A very interesting academic paper has been recently published by two researches from the Cornell University (abstract, full PDF):


The Bitcoin cryptocurrency records its transactions in a public log called the blockchain. Its security rests critically on the distributed protocol that maintains the blockchain, run by participants called miners. Conventional wisdom asserts that the protocol is incentive-compatible and secure against colluding minority groups, i.e., it incentivizes miners to follow the protocol as prescribed.

We show that the Bitcoin protocol is not incentive-compatible. We present an attack with which colluding miners obtain a revenue larger than their fair share. This attack can have significant consequences for Bitcoin: Rational miners will prefer to join the selfish miners, and the colluding group will increase in size until it becomes a majority. At this point, the Bitcoin system ceases to be a decentralized currency.

Selfish mining is feasible for any group size of colluding miners. We propose a practical modification to the Bitcoin protocol that protects against selfish mining pools that command less than 1/4 of the resources. This threshold is lower than the wrongly assumed 1/2 bound, but better than the current reality where a group of any size can compromise the system.

The article suggests that miners who group together can earn more than their fair share, which means rational miners will eventually group together into a pool whose size is larger than half the network's computation power and control the currency. The method was termed "selfish mining" by the media.

This seems to be the first serious cryptographic exploit of the Bitcoin protocol.

Do you think this poses a real threat to the stability of the currency?

  • 2
    I hope to read the paper at lunch. Are mining pools decentralized? Not the mining, but the job scheduling. If not, the upstanding citizens of BTC could DDoS any pool approaching that size. Hell, it could be built into mining clients such that anyone who opts in would attack pools of certain sizes. It's not the best solution, and likely wouldn't stop a large company from taking over the network, but it could certainly make it economically infeasible for individuals or small companies from taking over. Nov 5, 2013 at 16:59

2 Answers 2


The report is not heavily disputed.

In the hours following the paper's release, several developers are discussing solutions:


There has not been any evidence that such an attack is imminent or likely even. And remember, even an attacker with 51% cannot do much. One risk is that a transaction could be canceled after it has confirmations, if the selfish pool is that much further ahead.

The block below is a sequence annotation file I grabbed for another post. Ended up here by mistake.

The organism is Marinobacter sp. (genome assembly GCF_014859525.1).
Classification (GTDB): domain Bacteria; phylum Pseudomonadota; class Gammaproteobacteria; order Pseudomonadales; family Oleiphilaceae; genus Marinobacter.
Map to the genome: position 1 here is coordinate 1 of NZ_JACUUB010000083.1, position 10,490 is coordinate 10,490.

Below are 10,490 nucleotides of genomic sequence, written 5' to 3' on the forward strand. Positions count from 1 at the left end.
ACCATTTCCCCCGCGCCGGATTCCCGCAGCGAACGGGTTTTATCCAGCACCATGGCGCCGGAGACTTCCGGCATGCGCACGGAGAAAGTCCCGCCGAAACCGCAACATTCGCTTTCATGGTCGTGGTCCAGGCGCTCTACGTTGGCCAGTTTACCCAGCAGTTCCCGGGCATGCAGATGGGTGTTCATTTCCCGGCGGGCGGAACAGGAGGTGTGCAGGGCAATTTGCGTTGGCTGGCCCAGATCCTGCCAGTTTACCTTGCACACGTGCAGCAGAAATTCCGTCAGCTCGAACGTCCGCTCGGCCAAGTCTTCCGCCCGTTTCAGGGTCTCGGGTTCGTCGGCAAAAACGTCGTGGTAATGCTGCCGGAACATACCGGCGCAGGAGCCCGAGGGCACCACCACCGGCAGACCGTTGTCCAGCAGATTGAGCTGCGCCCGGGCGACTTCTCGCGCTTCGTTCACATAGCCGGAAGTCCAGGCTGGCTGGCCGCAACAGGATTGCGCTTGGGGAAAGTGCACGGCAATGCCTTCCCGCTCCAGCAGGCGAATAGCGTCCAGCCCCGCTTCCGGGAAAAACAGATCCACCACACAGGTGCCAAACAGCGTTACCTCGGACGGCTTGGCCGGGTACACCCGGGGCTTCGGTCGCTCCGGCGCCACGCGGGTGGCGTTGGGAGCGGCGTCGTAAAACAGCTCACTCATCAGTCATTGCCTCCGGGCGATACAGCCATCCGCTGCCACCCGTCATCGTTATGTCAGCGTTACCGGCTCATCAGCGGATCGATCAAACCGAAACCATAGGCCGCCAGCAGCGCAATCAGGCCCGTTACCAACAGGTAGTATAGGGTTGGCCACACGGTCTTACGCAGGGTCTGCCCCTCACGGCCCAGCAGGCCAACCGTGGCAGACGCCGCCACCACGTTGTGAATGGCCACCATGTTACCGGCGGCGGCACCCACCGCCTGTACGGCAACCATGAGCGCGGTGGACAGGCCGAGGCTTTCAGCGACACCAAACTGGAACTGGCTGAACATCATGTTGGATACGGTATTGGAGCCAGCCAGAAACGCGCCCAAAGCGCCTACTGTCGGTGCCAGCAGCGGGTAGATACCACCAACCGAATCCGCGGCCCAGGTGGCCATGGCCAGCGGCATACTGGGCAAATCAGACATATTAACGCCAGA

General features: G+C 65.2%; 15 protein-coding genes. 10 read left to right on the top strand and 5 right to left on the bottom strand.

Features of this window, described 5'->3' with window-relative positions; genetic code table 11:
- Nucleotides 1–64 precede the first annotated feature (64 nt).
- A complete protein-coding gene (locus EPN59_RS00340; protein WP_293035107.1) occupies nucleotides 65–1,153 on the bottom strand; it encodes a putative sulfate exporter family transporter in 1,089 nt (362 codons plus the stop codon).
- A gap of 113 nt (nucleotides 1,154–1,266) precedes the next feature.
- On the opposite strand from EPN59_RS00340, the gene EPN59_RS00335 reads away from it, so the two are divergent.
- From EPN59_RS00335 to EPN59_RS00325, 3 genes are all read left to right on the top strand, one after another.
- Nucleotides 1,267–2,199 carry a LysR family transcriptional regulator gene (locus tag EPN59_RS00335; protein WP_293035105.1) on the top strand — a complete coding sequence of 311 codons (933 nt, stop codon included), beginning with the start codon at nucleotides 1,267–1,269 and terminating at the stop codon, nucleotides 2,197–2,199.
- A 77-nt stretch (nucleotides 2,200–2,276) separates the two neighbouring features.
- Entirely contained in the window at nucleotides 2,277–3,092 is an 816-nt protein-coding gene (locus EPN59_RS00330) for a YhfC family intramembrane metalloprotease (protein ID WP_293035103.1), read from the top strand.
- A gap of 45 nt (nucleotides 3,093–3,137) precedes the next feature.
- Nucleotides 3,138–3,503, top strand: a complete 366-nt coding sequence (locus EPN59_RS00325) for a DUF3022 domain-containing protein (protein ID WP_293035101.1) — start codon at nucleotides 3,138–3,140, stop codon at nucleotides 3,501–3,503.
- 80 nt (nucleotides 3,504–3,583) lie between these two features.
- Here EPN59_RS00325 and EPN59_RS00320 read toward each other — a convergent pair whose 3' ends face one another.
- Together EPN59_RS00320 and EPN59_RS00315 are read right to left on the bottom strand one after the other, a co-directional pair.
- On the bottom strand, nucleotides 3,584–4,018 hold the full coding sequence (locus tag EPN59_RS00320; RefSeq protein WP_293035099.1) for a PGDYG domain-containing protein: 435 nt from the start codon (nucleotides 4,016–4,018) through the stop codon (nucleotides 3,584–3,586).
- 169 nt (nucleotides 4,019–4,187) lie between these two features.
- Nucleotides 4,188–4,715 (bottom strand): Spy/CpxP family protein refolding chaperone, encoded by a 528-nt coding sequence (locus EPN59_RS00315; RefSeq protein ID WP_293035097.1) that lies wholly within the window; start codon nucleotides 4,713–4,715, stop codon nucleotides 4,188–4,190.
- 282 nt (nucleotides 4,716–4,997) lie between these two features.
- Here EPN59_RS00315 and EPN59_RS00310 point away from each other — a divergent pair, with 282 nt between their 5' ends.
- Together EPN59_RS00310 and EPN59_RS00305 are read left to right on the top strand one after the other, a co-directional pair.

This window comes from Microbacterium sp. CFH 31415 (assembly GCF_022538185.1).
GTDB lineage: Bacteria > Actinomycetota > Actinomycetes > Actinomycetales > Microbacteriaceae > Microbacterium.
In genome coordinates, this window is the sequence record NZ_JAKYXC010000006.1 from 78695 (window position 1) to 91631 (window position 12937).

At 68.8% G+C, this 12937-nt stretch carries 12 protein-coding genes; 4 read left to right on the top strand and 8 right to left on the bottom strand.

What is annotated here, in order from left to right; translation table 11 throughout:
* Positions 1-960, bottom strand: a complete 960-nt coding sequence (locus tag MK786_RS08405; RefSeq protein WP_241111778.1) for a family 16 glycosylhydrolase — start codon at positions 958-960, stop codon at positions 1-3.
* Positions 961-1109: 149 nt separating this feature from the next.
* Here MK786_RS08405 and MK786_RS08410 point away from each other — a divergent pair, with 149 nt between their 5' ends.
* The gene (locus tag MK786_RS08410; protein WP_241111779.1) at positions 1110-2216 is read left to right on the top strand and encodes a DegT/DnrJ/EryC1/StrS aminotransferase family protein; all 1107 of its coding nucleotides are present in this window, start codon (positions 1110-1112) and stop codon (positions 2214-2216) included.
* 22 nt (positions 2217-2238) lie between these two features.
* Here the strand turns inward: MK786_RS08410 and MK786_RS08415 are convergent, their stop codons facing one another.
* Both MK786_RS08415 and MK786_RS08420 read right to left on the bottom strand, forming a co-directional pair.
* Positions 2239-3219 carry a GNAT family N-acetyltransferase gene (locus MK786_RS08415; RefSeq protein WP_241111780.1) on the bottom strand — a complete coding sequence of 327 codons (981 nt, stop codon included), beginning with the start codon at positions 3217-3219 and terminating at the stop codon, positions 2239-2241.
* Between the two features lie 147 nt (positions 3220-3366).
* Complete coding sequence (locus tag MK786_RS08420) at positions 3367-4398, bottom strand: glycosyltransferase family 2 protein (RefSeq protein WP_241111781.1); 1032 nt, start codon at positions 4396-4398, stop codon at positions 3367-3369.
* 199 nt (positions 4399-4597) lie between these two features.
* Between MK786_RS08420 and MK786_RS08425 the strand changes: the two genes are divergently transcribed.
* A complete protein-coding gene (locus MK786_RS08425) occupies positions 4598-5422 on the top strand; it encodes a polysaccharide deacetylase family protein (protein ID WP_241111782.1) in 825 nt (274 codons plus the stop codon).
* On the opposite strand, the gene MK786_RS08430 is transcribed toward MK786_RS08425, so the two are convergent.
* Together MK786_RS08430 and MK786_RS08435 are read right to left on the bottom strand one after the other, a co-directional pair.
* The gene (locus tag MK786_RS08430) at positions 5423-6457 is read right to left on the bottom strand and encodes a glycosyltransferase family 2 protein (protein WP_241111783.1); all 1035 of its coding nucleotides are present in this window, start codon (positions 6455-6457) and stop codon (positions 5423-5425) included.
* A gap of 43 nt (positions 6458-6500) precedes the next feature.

• The paper mentions some fairly easy approaches to reducing the incentive to engage in selfish mining. Even without these fixes, selfish miners who get greedy would be hurting their own profits if they drive people away from bitcoin.
    – Crispy
    Nov 7, 2013 at 15:17
  • en.wikipedia.org/wiki/Hippocratic_Oath First, do no harm. Those "easy approaches" may instead make the problem worse. Further analysis and ideas needed. Nov 8, 2013 at 22:09

The interesting thing about that paper is that, if I understood correctly, it doesn't require pools to collude in order to attempt the "selfish miner" strategy - any pool with more than 25% of the total hash power could do it solo - right now there are pools which could do it.

And with just slightly more than 33% of total hash power, they could make their attack unstoppable, earning much more coins than their fair share - thus providing a strong incentive for people to abandon their pools to join the fest. And even without reaching the magical 51% number, just with more than 33% they could eventually run the network, deciding which transactions they like or not.

Their logic seems pretty compelling though I admit I wasn't able to understand everything - which means the real threshold for Bitcoin's network security, as-is right now, is actually 33% rather than 51%. Which in turn means there ought to be a big emigration of people out of the biggest pools to the small ones, for the benefit of the whole network.

Will be interesting to see what the main devs do to address this...

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